Enjoyable - partly because they are bite-size article-length pieces on a wide variety of topics which are frequently humorous, but also I think because Mr Jacobson tackles subjects that others avoid and is prepared to say things which are decidedly un-p.c. at times. It is also good to read a columnist whose self-deprecation appears to be sincere and without the hidden motive of making you want to think more favourably of him. Realism, especially when personally directed, is a rare quality, and o ...more

"Whatever it is" is a collection of Jacobson's columns for the Independent newspaper.
This was a joy to read – Jacobson has a beautiful way with words – mellifluous if you like. His topics are wide ranging - from menacing cyclists to porn for the Prince,from popular culture to politics - he almost comes across as a bit of a curmudgeon but this is thoroughly tempered by his beautifully humorous turn of phrase. Very funny
Sarah Hunter
I'm sure this guy is sick of Woody Allen comparison's! Apologies Howard, but here's another one :) A great read that rocks along - he's more intellectual than Woody - less whimsical. Expect lots of laughs and be prepared to have your outlook altered. I want to give it 3.5 stars but don't know how.
Mixed bag, like most short article books, some I loved, some were ok and some bored me. He is a clever and articulate writer and I think I may have enjoyed the book more had I read a few at a time (perhaps between other books) rather than trying to read it all at once.
I have no idea why but I couldn't listen to more than a few chapter of this book. Perhaps it was the sound of the author's voice that I couldn't get into, I'm really not sure I just didn't enjoy this award winning book.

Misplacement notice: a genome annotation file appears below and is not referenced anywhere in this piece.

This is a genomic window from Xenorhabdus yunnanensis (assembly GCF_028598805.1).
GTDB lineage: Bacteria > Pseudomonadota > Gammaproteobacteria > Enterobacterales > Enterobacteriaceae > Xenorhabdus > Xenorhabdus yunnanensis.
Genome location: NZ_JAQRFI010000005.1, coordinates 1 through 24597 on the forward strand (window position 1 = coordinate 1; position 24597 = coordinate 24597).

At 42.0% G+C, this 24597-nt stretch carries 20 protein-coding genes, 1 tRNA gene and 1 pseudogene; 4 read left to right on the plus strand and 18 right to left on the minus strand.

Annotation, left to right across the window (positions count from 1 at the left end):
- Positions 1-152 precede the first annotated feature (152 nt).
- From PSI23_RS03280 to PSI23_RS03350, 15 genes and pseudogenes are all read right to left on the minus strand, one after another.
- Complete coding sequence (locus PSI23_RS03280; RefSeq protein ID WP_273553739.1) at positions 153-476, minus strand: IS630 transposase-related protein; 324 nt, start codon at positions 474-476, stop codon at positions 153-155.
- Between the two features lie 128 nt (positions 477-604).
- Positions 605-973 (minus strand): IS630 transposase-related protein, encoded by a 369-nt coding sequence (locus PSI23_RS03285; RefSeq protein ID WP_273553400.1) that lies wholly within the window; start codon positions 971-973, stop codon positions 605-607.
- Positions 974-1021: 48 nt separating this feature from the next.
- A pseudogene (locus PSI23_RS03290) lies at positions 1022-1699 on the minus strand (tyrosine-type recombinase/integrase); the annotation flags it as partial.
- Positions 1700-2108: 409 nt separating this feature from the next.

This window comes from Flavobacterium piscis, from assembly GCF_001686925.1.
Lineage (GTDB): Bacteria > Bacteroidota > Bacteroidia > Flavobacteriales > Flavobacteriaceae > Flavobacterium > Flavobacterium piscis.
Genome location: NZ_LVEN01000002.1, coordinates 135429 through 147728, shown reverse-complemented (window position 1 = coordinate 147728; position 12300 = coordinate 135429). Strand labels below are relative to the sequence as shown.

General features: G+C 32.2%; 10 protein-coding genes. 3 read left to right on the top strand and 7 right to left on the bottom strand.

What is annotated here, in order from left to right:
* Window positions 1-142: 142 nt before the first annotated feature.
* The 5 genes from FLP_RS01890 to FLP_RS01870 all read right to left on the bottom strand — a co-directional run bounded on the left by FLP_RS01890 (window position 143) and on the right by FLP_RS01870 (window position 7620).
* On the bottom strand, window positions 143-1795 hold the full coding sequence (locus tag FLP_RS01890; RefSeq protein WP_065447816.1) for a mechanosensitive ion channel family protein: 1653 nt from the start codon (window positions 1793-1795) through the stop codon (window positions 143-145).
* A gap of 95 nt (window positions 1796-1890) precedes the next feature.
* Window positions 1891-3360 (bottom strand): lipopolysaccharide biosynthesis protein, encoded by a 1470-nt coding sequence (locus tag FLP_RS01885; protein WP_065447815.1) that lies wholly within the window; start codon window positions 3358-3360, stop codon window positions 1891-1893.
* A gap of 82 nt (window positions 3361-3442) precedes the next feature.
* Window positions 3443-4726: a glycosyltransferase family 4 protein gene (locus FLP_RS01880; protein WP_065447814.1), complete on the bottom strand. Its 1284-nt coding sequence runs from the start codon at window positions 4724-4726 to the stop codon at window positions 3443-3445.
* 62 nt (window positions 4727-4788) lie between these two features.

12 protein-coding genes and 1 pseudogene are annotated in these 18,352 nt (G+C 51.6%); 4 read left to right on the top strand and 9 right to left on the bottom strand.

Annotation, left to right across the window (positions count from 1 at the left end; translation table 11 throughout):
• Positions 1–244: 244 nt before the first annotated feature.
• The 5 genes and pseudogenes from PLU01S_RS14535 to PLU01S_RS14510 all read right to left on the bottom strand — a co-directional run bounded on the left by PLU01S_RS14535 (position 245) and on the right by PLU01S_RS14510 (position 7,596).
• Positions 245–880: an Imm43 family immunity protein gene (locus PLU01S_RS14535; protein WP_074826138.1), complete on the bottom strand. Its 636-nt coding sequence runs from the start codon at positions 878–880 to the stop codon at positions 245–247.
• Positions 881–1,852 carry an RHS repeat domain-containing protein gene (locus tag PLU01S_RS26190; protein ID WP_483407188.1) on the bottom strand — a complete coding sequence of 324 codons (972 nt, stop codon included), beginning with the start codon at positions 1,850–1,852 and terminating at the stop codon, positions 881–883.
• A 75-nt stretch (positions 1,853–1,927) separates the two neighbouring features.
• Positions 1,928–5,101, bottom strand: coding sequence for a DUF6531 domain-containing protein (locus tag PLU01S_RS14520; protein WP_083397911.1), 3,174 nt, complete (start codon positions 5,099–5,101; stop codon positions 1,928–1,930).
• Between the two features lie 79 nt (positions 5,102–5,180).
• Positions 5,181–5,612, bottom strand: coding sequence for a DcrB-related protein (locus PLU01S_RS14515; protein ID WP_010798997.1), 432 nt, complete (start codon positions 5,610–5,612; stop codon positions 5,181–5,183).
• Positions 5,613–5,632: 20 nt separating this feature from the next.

An interesting read, a collection of articles and each one gives you pause to consider. I have not read any Howard Jacobson before and I did enjoy this. I like his insights, humour and ability to not take himself seriously.
John Marshall Mills
Excellent pull together of his newspaper pieces.
Much enjoyed the variety, perspectives and humour
Pastor Dennis
I will begin reading this book most likely this weekend on Christmas Day~

Pastor Dennis
Entertaining, thought-provoking, funny and wonderful writing.
The man is a hero of mine, plain and simple.
Mike marked it as to-read
Dec 15, 2014
Andrea Hames
Andrea Hames marked it as to-read
Dec 11, 2014
Yuchin Villa
Yuchin Villa marked it as to-read
Dec 10, 2014
Glool marked it as to-read
Nov 22, 2014
Andy Mckinney
Andy Mckinney is currently reading it
Nov 04, 2014
Angela marked it as to-read
Oct 19, 2014
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Howard Jacobson was born in Manchester, England, and educated at Cambridge. His many novels include The Mighty Walzer (winner of the Bollinger Everyman Wodehouse Prize), Who’s Sorry Now? and Kalooki Nights (both longlisted for the Man Booker Prize), and, most recently, The Act of Love. Jacobson is also a respected critic and broadcaster, and writes a weekly column for the Independent. He lives in ...more
More about Howard Jacobson...
The Finkler Question J Kalooki Nights Zoo Time The Mighty Walzer